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The Definition of IAM and Its Criticality to Good Security Hygiene

The Definition of IAM and Its Criticality to Good Security Hygiene

Blog Article Published: 07/17/2022

This is Part 2 of our ‘What is IAM’ blog series. Read Part 1 here.

Written by Paul Mezzera, Ravi Erukulla, and Ramesh Gupta of the CSA IAM Working Group.

What exactly is identity and access management (IAM)? It is the overall discipline that encompasses not only tools and technologies, but processes through which a digital identity is defined and managed to provide access to digital resources. Traditionally, it had to do with identities that represent humans, but more recently it is also representing non-human or what is also known as 'machine' identities.

IAM is essential for defining a digital identity profile and managing its entire lifecycle (the "IM" in IAM). It also ensures that an entity is who they say they are (authentication) and has the proper access to the resources they are attempting to access (authorization), which is also referred to as access management (the 'A' in IAM). The industry has coalesced these concepts, in addition to the 'governance' of identities, which enables organizations to demonstrate compliance and also support a continuous process of reviewing access to ensure that digital identities do not unnecessarily accumulate access. The merging of these is known as identity governance and administration (IGA).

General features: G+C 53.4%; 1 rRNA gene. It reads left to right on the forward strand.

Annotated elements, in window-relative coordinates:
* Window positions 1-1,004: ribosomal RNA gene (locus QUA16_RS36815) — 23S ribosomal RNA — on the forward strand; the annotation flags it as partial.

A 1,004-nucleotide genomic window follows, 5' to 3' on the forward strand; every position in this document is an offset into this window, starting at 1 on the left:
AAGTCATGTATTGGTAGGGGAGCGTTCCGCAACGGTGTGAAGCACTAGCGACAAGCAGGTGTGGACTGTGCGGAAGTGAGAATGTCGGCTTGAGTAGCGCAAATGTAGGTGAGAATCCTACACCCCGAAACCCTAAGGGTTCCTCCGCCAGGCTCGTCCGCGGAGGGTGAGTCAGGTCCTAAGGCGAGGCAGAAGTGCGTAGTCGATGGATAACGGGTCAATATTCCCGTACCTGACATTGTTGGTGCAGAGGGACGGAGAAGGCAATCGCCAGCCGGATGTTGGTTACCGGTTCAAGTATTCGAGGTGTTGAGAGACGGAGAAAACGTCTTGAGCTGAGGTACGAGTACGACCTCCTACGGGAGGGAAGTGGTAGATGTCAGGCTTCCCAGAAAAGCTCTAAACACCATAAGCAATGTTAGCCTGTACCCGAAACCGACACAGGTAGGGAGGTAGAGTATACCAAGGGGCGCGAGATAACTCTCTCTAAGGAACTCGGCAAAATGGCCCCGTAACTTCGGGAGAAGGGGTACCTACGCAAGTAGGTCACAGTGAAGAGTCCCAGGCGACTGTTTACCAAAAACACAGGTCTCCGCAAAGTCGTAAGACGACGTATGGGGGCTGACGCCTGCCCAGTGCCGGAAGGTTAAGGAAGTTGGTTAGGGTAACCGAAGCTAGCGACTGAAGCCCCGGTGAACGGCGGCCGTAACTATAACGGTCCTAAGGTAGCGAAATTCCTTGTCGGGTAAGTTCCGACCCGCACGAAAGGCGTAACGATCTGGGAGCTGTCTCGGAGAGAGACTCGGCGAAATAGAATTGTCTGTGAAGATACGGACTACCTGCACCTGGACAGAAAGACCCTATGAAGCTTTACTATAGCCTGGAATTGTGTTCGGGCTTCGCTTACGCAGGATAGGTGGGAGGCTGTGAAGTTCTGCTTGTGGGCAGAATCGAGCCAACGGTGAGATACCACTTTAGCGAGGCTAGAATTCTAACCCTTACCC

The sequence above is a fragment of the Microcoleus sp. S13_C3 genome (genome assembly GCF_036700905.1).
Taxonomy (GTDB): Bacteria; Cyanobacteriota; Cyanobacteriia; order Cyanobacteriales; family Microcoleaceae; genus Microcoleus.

IAM is essential in securing digital assets by enabling the appropriate access to a resource for the right amount of time it is needed to accomplish a specific task. IAM defines the rules and policies that define which digital identities have access to which digital resources. Given the critical nature of IAM, it is also an essential component of cybersecurity. Good security hygiene includes a sound IAM strategy where all identities are managed with consistent policies and tools that provide security leaders with an understanding of who has access to its resources (especially the critical ones).

Learn about the different components of IAM in Part 3.

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